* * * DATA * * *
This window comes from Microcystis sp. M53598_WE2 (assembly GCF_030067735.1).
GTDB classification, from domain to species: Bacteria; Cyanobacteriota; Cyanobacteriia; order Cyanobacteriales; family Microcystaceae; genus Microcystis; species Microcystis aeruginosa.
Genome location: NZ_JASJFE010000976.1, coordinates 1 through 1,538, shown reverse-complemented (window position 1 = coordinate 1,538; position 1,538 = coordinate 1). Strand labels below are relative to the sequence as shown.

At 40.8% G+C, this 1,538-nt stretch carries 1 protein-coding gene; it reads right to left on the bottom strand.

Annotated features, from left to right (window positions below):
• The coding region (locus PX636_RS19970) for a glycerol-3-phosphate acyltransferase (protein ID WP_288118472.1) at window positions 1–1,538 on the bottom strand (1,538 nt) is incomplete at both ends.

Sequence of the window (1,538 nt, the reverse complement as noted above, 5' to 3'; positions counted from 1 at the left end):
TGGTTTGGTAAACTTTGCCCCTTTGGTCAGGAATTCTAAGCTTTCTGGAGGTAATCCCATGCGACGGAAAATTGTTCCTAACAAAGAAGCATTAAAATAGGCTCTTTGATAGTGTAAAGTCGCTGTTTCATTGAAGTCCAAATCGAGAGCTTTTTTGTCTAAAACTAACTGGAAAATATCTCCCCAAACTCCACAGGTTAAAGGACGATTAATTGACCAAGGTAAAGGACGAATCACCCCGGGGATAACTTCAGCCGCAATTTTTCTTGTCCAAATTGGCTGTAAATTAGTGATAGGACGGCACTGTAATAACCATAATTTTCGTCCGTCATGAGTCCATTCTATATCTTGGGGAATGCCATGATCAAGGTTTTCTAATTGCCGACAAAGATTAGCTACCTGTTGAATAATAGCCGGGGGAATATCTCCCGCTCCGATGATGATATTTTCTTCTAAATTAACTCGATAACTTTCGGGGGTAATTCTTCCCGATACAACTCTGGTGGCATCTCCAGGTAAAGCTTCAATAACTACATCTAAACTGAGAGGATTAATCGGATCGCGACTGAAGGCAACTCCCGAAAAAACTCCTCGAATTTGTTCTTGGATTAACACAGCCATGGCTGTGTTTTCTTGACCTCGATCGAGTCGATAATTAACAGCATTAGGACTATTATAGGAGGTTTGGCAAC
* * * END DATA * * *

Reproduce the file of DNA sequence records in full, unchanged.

This window comes from Microcystis sp. M53598_WE2 (assembly GCF_030067735.1).
GTDB classification, from domain to species: Bacteria; Cyanobacteriota; Cyanobacteriia; order Cyanobacteriales; family Microcystaceae; genus Microcystis; species Microcystis aeruginosa.
Genome location: NZ_JASJFE010000976.1, coordinates 1 through 1,538, shown reverse-complemented (window position 1 = coordinate 1,538; position 1,538 = coordinate 1). Strand labels below are relative to the sequence as shown.

At 40.8% G+C, this 1,538-nt stretch carries 1 protein-coding gene; it reads right to left on the bottom strand.

Annotated features, from left to right (window positions below):
• The coding region (locus PX636_RS19970) for a glycerol-3-phosphate acyltransferase (protein ID WP_288118472.1) at window positions 1–1,538 on the bottom strand (1,538 nt) is incomplete at both ends.

Sequence of the window (1,538 nt, the reverse complement as noted above, 5' to 3'; positions counted from 1 at the left end):
TGGTTTGGTAAACTTTGCCCCTTTGGTCAGGAATTCTAAGCTTTCTGGAGGTAATCCCATGCGACGGAAAATTGTTCCTAACAAAGAAGCATTAAAATAGGCTCTTTGATAGTGTAAAGTCGCTGTTTCATTGAAGTCCAAATCGAGAGCTTTTTTGTCTAAAACTAACTGGAAAATATCTCCCCAAACTCCACAGGTTAAAGGACGATTAATTGACCAAGGTAAAGGACGAATCACCCCGGGGATAACTTCAGCCGCAATTTTTCTTGTCCAAATTGGCTGTAAATTAGTGATAGGACGGCACTGTAATAACCATAATTTTCGTCCGTCATGAGTCCATTCTATATCTTGGGGAATGCCATGATCAAGGTTTTCTAATTGCCGACAAAGATTAGCTACCTGTTGAATAATAGCCGGGGGAATATCTCCCGCTCCGATGATGATATTTTCTTCTAAATTAACTCGATAACTTTCGGGGGTAATTCTTCCCGATACAACTCTGGTGGCATCTCCAGGTAAAGCTTCAATAACTACATCTAAACTGAGAGGATTAATCGGATCGCGACTGAAGGCAACTCCCGAAAAAACTCCTCGAATTTGTTCTTGGATTAACACAGCCATGGCTGTGTTTTCTTGACCTCGATCGAGTCGATAATTAACAGCATTAGGACTATTATAGGAGGTTTGGCAAC